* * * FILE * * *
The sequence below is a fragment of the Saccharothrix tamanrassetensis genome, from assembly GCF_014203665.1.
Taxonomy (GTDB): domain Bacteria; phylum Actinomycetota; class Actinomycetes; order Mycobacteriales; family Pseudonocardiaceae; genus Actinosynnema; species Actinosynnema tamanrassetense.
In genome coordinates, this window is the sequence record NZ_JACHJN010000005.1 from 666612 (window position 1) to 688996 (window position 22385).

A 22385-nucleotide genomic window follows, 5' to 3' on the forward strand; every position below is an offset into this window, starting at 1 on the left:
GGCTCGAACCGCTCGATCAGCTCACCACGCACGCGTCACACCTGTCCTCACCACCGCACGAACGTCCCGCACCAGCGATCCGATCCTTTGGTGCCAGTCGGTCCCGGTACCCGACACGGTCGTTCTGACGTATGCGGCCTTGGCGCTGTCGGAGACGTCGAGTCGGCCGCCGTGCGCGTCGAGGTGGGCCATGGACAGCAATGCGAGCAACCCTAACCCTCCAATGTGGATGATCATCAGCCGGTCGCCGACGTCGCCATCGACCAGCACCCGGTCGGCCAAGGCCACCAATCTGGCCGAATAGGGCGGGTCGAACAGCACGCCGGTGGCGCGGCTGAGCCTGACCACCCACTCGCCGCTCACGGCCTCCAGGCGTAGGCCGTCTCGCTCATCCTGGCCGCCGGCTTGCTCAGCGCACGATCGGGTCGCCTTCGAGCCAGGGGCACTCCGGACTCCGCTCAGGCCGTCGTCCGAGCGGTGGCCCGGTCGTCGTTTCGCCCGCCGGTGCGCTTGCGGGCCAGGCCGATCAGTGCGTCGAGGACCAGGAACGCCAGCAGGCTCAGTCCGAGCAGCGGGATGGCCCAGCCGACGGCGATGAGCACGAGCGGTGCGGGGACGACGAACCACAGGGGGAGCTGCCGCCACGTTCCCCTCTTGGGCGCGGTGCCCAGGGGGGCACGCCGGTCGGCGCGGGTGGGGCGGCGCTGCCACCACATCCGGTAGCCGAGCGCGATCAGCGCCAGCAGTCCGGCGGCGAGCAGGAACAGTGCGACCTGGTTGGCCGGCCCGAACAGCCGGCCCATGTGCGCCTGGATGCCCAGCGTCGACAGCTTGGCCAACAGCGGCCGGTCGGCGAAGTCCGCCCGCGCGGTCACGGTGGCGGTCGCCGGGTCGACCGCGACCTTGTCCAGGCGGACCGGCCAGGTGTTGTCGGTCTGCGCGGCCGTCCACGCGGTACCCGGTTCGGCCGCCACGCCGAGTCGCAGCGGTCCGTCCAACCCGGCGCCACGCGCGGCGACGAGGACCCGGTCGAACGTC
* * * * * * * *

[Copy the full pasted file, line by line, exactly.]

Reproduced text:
The sequence below is a fragment of the Saccharothrix tamanrassetensis genome, from assembly GCF_014203665.1.
Taxonomy (GTDB): domain Bacteria; phylum Actinomycetota; class Actinomycetes; order Mycobacteriales; family Pseudonocardiaceae; genus Actinosynnema; species Actinosynnema tamanrassetense.
In genome coordinates, this window is the sequence record NZ_JACHJN010000005.1 from 666612 (window position 1) to 688996 (window position 22385).

A 22385-nucleotide genomic window follows, 5' to 3' on the forward strand; every position below is an offset into this window, starting at 1 on the left:
GGCTCGAACCGCTCGATCAGCTCACCACGCACGCGTCACACCTGTCCTCACCACCGCACGAACGTCCCGCACCAGCGATCCGATCCTTTGGTGCCAGTCGGTCCCGGTACCCGACACGGTCGTTCTGACGTATGCGGCCTTGGCGCTGTCGGAGACGTCGAGTCGGCCGCCGTGCGCGTCGAGGTGGGCCATGGACAGCAATGCGAGCAACCCTAACCCTCCAATGTGGATGATCATCAGCCGGTCGCCGACGTCGCCATCGACCAGCACCCGGTCGGCCAAGGCCACCAATCTGGCCGAATAGGGCGGGTCGAACAGCACGCCGGTGGCGCGGCTGAGCCTGACCACCCACTCGCCGCTCACGGCCTCCAGGCGTAGGCCGTCTCGCTCATCCTGGCCGCCGGCTTGCTCAGCGCACGATCGGGTCGCCTTCGAGCCAGGGGCACTCCGGACTCCGCTCAGGCCGTCGTCCGAGCGGTGGCCCGGTCGTCGTTTCGCCCGCCGGTGCGCTTGCGGGCCAGGCCGATCAGTGCGTCGAGGACCAGGAACGCCAGCAGGCTCAGTCCGAGCAGCGGGATGGCCCAGCCGACGGCGATGAGCACGAGCGGTGCGGGGACGACGAACCACAGGGGGAGCTGCCGCCACGTTCCCCTCTTGGGCGCGGTGCCCAGGGGGGCACGCCGGTCGGCGCGGGTGGGGCGGCGCTGCCACCACATCCGGTAGCCGAGCGCGATCAGCGCCAGCAGTCCGGCGGCGAGCAGGAACAGTGCGACCTGGTTGGCCGGCCCGAACAGCCGGCCCATGTGCGCCTGGATGCCCAGCGTCGACAGCTTGGCCAACAGCGGCCGGTCGGCGAAGTCCGCCCGCGCGGTCACGGTGGCGGTCGCCGGGTCGACCGCGACCTTGTCCAGGCGGACCGGCCAGGTGTTGTCGGTCTGCGCGGCCGTCCACGCGGTACCCGGTTCGGCCGCCACGCCGAGTCGCAGCGGTCCGTCCAACCCGGCGCCACGCGCGGCGACGAGGACCCGGTCGAACGTC